Panel members themselves represented a true wealth and diversity of knowledge and expertise in the specialist fields of domestic abuse and sexual violence, and included: Bob Balfour, founder of Survivors West Yorkshire and Ben’s Place and co-host of the event itself; Jane Gregory, Co-ordinator of Bradford Rape Crisis, Trustee of Rape Crisis England & Wales, and member of both the Bradford and West Yorkshire Domestic & Sexual Violence Strategic Boards, as well as a colleague of Bob’s in the specialist West Yorkshire Sexual Violence Action Partnership (WYSVAP); Shabana Hussain, fellow member of the West Yorkshire Domestic Violence & Sexual Violence Strategic Board and Service Manager at Staying Put (Bradford); Duncan Craig, core founder of the Male Survivors’ Partnership (MSP) and CEO of Survivors Manchester.
There was a lot of energy among the audience in the tiered seating of the lecture theatre as they considered the overarching question, ‘what would a trauma-informed community look like?’ and fed the panellists’ discussion.
After a brief introduction from Nazir, during which he reminded attendees that sexually exploited girls in Rochdale and elsewhere were targeted by abusers precisely because they were traumatised, specialist midwife Rachel asked the first question from the floor: ‘How does the panel think being part of a survivors’ movement builds resilience?’
This prompted some vital discussion of how grassroots, community-based and survivor-focussed specialist agencies have provided safe and trauma-informed spaces for decades, albeit using different language to describe their work with survivors. And Jane Gregory voiced the understandable frustration that it has taken ‘men in suits with scientific qualifications’ to repackage and present what survivors and those who work on the frontline with them have been saying for years for it to be taken seriously.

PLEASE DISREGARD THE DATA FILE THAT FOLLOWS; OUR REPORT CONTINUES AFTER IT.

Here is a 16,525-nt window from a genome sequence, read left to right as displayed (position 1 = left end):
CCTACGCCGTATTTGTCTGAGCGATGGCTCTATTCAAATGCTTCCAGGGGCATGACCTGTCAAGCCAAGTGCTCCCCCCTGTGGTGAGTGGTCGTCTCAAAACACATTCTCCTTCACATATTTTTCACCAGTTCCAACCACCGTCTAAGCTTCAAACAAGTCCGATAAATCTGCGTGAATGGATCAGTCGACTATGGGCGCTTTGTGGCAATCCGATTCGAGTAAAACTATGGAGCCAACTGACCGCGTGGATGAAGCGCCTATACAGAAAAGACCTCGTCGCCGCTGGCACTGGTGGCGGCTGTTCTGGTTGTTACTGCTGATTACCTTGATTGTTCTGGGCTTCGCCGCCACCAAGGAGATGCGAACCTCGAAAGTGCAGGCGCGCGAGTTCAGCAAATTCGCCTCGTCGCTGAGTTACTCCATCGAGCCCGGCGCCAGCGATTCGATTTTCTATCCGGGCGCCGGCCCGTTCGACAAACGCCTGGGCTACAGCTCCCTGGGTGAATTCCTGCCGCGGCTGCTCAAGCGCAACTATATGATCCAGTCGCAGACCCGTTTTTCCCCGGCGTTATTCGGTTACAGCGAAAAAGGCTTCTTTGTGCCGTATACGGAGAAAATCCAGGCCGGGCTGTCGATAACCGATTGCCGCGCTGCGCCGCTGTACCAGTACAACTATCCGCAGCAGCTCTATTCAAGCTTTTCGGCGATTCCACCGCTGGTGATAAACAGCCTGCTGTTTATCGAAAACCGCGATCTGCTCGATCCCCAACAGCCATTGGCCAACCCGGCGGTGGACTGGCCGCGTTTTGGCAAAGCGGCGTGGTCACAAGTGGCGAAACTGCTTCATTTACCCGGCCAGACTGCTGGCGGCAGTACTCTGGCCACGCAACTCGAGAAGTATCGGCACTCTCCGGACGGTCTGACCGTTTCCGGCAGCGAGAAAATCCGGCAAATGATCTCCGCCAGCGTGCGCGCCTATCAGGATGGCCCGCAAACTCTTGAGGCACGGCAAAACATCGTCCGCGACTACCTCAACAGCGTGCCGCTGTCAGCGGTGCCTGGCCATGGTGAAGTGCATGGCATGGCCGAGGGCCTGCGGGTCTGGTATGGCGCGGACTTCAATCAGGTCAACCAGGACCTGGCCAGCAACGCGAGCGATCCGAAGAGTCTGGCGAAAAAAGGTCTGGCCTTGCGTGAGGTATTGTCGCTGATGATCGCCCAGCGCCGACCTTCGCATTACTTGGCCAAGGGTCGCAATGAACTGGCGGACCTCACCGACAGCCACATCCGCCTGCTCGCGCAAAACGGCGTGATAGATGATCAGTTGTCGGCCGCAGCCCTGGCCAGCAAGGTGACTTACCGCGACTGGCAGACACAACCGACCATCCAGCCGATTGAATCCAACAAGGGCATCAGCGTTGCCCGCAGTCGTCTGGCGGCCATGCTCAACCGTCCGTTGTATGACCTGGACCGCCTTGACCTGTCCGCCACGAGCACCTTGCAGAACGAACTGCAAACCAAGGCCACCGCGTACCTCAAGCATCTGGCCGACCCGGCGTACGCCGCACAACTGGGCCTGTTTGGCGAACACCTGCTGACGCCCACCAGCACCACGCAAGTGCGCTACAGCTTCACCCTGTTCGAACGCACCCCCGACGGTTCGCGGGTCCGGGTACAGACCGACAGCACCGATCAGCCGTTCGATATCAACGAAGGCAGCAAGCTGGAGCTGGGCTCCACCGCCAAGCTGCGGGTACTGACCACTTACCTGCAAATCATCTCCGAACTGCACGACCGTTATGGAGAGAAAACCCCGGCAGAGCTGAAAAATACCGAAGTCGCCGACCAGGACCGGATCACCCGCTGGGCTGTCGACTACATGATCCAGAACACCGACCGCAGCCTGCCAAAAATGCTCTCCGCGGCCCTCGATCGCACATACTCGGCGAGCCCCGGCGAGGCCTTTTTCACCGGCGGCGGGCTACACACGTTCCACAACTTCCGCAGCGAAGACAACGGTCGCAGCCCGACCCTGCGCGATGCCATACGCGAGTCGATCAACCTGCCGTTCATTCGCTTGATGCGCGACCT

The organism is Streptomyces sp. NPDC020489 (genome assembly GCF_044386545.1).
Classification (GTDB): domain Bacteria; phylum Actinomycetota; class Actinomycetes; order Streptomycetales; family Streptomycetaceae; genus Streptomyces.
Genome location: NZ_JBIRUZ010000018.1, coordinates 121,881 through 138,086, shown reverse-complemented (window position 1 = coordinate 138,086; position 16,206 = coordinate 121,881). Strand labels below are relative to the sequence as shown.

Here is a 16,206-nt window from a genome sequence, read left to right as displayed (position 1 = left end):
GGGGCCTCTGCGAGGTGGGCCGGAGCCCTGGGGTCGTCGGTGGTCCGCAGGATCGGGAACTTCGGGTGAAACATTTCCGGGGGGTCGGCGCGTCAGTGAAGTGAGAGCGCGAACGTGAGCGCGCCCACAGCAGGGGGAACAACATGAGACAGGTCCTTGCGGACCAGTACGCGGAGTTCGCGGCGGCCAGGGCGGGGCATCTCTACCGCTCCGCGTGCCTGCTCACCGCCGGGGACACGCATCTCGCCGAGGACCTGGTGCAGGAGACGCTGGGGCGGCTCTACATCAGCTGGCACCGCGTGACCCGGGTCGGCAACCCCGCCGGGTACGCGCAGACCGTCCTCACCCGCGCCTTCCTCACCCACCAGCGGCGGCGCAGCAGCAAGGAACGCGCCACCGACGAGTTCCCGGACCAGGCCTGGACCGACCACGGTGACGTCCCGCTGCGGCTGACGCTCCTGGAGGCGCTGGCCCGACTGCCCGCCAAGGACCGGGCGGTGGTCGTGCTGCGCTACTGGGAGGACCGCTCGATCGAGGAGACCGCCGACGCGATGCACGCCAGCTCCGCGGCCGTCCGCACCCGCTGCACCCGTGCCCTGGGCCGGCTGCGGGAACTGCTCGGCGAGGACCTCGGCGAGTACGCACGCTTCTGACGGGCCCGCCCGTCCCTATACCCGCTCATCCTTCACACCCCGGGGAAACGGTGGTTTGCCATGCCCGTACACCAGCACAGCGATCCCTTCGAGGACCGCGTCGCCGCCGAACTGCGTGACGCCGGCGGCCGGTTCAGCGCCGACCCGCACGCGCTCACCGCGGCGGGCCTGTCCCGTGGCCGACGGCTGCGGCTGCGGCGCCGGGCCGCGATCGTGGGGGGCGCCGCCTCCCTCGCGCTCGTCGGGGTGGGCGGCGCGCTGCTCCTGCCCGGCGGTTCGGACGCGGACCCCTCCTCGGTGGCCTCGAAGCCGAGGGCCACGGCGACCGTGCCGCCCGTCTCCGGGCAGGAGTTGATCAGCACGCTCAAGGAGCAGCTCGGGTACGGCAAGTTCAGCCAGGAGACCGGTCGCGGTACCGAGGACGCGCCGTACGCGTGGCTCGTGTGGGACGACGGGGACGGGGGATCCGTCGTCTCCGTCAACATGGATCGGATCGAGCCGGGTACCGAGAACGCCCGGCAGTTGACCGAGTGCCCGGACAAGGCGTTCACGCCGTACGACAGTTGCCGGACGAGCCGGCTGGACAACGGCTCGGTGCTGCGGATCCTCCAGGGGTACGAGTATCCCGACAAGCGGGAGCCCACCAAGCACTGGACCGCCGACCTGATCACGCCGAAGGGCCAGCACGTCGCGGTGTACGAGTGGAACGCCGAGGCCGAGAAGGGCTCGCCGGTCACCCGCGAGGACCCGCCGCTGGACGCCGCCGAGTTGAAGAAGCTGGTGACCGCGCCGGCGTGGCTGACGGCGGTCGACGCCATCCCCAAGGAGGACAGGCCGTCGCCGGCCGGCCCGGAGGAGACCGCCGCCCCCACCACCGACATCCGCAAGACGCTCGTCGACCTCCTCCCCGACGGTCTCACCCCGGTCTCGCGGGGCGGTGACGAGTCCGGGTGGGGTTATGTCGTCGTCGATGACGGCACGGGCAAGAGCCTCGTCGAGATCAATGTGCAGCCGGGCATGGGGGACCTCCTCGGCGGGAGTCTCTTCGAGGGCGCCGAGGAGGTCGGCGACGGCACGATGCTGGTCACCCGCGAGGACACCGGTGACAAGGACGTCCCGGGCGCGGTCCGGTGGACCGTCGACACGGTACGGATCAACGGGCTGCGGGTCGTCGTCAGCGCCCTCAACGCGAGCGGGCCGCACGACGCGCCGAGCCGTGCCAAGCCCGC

This chimed with the concerns of Jo, a Rape Crisis ISVA (Independent Sexual Violence Advocate) I spoke with in a break who felt that none of the research findings on the scale and impacts of childhood trauma on, for example, adult survivors of child sexual abuse, came as a surprise to her as a frontline worker, but that the medicalised language of ACEs wasn’t compatible with the holistic and empowering approach of a feminist service like hers. Jo also feared that the scientific approach threatened to dehumanise and reduce survivors’ to an ACE score that didn’t reflect the diversity and individuality of their lives or experiences.
But while it was clear that more progress needed to be made towards finding a common language to ensure survivors and those working with them and in their interests could be, as Jane put it ‘mutually understood’, it was clear that panellists and audience shared so much in terms of values and objectives, beyond any differences of approach.
Bob Balfour, for example, voiced his optimism that ACEs could provide a pathway to new understanding of how we deal with a whole range of social problems, but was also clear of the need to be extremely careful in how the science is applied, to ensure it’s never turned against those it should be able to help and support. He also pointed out how the US has managed to situate its conversations about childhood trauma and toxic stress in the community itself, rather than simply among scientists and academics.
There was also a recurrent and important theme of prevention among participants – the reminder that not only must we address the impacts of trauma but also its causes; that it’s not enough simply to treat the outcomes of adverse experiences like sexual abuse, we must also do all we can to prevent them. This was all the more poignant against the backdrop of the unprecedented and ever-increasing demand for services highlighted by Shabana Hussain and Jane Gregory, among others, that the latter attributed to ‘a stunning epidemic of sexual violence.’
Overall, there was food for thought aplenty and I definitely left full. In terms of take-home messages, it was impossible to pick just one. But Yasmin Khan’s final assertion that austerity must no longer be used as an excuse for inaction won’t be forgotten in a hurry, and nor will Bob’s belief that ‘partnership is the only way we’re ever going to deal with trauma.’
Freelance Journalist and Charity Development Consultant
* special thanks to Cohen Cramer Solicitors for sponsoring this article